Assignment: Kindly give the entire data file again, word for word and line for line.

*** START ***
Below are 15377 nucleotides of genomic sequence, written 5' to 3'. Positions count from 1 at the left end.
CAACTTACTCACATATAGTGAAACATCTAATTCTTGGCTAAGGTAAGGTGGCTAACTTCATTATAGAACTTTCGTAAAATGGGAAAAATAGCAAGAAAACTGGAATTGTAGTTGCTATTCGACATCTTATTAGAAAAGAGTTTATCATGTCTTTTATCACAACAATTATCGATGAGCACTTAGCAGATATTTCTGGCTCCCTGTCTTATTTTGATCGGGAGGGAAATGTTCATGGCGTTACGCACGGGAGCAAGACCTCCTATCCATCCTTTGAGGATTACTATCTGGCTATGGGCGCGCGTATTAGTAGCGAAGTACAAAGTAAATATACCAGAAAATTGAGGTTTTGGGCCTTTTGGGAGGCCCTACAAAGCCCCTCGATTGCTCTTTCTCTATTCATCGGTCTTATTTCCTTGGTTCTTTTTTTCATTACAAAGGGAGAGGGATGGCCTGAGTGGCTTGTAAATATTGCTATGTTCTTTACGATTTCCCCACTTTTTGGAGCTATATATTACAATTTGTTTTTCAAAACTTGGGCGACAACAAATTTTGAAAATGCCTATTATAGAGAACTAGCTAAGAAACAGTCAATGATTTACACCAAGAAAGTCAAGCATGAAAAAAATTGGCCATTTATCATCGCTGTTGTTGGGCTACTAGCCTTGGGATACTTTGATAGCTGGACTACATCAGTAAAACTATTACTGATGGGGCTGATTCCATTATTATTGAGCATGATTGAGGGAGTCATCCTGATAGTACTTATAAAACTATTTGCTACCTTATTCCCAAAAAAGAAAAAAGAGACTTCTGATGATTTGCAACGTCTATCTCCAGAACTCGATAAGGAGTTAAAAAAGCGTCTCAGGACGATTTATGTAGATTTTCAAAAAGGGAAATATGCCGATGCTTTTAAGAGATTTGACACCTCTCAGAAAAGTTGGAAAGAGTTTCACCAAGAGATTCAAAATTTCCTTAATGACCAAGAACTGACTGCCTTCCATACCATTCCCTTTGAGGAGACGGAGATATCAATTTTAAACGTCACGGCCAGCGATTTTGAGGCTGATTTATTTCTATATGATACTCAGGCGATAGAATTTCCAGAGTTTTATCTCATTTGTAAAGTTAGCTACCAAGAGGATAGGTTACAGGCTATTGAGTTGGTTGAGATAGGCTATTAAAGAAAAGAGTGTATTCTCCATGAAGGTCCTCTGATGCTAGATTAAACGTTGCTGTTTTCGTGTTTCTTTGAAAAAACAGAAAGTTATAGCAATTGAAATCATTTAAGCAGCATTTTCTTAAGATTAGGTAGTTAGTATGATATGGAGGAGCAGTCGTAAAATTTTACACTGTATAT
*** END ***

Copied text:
Below are 15377 nucleotides of genomic sequence, written 5' to 3'. Positions count from 1 at the left end.
CAACTTACTCACATATAGTGAAACATCTAATTCTTGGCTAAGGTAAGGTGGCTAACTTCATTATAGAACTTTCGTAAAATGGGAAAAATAGCAAGAAAACTGGAATTGTAGTTGCTATTCGACATCTTATTAGAAAAGAGTTTATCATGTCTTTTATCACAACAATTATCGATGAGCACTTAGCAGATATTTCTGGCTCCCTGTCTTATTTTGATCGGGAGGGAAATGTTCATGGCGTTACGCACGGGAGCAAGACCTCCTATCCATCCTTTGAGGATTACTATCTGGCTATGGGCGCGCGTATTAGTAGCGAAGTACAAAGTAAATATACCAGAAAATTGAGGTTTTGGGCCTTTTGGGAGGCCCTACAAAGCCCCTCGATTGCTCTTTCTCTATTCATCGGTCTTATTTCCTTGGTTCTTTTTTTCATTACAAAGGGAGAGGGATGGCCTGAGTGGCTTGTAAATATTGCTATGTTCTTTACGATTTCCCCACTTTTTGGAGCTATATATTACAATTTGTTTTTCAAAACTTGGGCGACAACAAATTTTGAAAATGCCTATTATAGAGAACTAGCTAAGAAACAGTCAATGATTTACACCAAGAAAGTCAAGCATGAAAAAAATTGGCCATTTATCATCGCTGTTGTTGGGCTACTAGCCTTGGGATACTTTGATAGCTGGACTACATCAGTAAAACTATTACTGATGGGGCTGATTCCATTATTATTGAGCATGATTGAGGGAGTCATCCTGATAGTACTTATAAAACTATTTGCTACCTTATTCCCAAAAAAGAAAAAAGAGACTTCTGATGATTTGCAACGTCTATCTCCAGAACTCGATAAGGAGTTAAAAAAGCGTCTCAGGACGATTTATGTAGATTTTCAAAAAGGGAAATATGCCGATGCTTTTAAGAGATTTGACACCTCTCAGAAAAGTTGGAAAGAGTTTCACCAAGAGATTCAAAATTTCCTTAATGACCAAGAACTGACTGCCTTCCATACCATTCCCTTTGAGGAGACGGAGATATCAATTTTAAACGTCACGGCCAGCGATTTTGAGGCTGATTTATTTCTATATGATACTCAGGCGATAGAATTTCCAGAGTTTTATCTCATTTGTAAAGTTAGCTACCAAGAGGATAGGTTACAGGCTATTGAGTTGGTTGAGATAGGCTATTAAAGAAAAGAGTGTATTCTCCATGAAGGTCCTCTGATGCTAGATTAAACGTTGCTGTTTTCGTGTTTCTTTGAAAAAACAGAAAGTTATAGCAATTGAAATCATTTAAGCAGCATTTTCTTAAGATTAGGTAGTTAGTATGATATGGAGGAGCAGTCGTAAAATTTTACACTGTATAT